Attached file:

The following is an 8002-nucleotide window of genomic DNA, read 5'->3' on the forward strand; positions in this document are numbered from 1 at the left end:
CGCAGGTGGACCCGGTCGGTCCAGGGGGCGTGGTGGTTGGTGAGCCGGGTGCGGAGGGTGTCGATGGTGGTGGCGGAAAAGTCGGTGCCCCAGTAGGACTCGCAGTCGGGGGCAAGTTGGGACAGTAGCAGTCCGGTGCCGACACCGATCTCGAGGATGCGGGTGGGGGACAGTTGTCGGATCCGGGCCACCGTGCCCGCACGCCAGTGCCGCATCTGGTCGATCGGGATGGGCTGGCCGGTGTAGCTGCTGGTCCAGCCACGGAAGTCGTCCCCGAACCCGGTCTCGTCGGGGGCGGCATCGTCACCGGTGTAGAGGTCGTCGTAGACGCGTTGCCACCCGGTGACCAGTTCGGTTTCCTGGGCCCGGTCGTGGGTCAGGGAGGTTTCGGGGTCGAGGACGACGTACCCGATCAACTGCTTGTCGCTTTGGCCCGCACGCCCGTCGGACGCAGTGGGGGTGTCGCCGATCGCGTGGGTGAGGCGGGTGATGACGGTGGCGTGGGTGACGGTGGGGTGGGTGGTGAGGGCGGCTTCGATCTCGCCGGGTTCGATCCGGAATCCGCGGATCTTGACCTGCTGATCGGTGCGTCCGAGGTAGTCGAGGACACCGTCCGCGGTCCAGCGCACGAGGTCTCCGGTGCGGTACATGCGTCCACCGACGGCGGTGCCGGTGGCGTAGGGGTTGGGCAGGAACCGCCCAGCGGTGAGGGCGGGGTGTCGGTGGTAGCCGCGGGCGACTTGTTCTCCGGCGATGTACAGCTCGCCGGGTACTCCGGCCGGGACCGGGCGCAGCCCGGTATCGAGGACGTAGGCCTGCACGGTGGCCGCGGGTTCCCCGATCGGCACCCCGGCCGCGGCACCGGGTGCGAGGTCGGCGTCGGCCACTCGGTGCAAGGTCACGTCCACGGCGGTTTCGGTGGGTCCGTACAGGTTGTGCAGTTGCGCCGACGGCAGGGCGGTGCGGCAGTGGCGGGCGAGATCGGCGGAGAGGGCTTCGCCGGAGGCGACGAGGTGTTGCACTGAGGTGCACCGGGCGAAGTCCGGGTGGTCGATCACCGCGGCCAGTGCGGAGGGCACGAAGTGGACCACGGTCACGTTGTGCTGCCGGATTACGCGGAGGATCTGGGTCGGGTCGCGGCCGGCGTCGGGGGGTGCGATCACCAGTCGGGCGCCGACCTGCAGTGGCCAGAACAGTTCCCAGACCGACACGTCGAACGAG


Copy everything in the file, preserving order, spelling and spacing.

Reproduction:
The following is an 8002-nucleotide window of genomic DNA, read 5'->3' on the forward strand; positions in this document are numbered from 1 at the left end:
CGCAGGTGGACCCGGTCGGTCCAGGGGGCGTGGTGGTTGGTGAGCCGGGTGCGGAGGGTGTCGATGGTGGTGGCGGAAAAGTCGGTGCCCCAGTAGGACTCGCAGTCGGGGGCAAGTTGGGACAGTAGCAGTCCGGTGCCGACACCGATCTCGAGGATGCGGGTGGGGGACAGTTGTCGGATCCGGGCCACCGTGCCCGCACGCCAGTGCCGCATCTGGTCGATCGGGATGGGCTGGCCGGTGTAGCTGCTGGTCCAGCCACGGAAGTCGTCCCCGAACCCGGTCTCGTCGGGGGCGGCATCGTCACCGGTGTAGAGGTCGTCGTAGACGCGTTGCCACCCGGTGACCAGTTCGGTTTCCTGGGCCCGGTCGTGGGTCAGGGAGGTTTCGGGGTCGAGGACGACGTACCCGATCAACTGCTTGTCGCTTTGGCCCGCACGCCCGTCGGACGCAGTGGGGGTGTCGCCGATCGCGTGGGTGAGGCGGGTGATGACGGTGGCGTGGGTGACGGTGGGGTGGGTGGTGAGGGCGGCTTCGATCTCGCCGGGTTCGATCCGGAATCCGCGGATCTTGACCTGCTGATCGGTGCGTCCGAGGTAGTCGAGGACACCGTCCGCGGTCCAGCGCACGAGGTCTCCGGTGCGGTACATGCGTCCACCGACGGCGGTGCCGGTGGCGTAGGGGTTGGGCAGGAACCGCCCAGCGGTGAGGGCGGGGTGTCGGTGGTAGCCGCGGGCGACTTGTTCTCCGGCGATGTACAGCTCGCCGGGTACTCCGGCCGGGACCGGGCGCAGCCCGGTATCGAGGACGTAGGCCTGCACGGTGGCCGCGGGTTCCCCGATCGGCACCCCGGCCGCGGCACCGGGTGCGAGGTCGGCGTCGGCCACTCGGTGCAAGGTCACGTCCACGGCGGTTTCGGTGGGTCCGTACAGGTTGTGCAGTTGCGCCGACGGCAGGGCGGTGCGGCAGTGGCGGGCGAGATCGGCGGAGAGGGCTTCGCCGGAGGCGACGAGGTGTTGCACTGAGGTGCACCGGGCGAAGTCCGGGTGGTCGATCACCGCGGCCAGTGCGGAGGGCACGAAGTGGACCACGGTCACGTTGTGCTGCCGGATTACGCGGAGGATCTGGGTCGGGTCGCGGCCGGCGTCGGGGGGTGCGATCACCAGTCGGGCGCCGACCTGCAGTGGCCAGAACAGTTCCCAGACCGACACGTCGAACGAG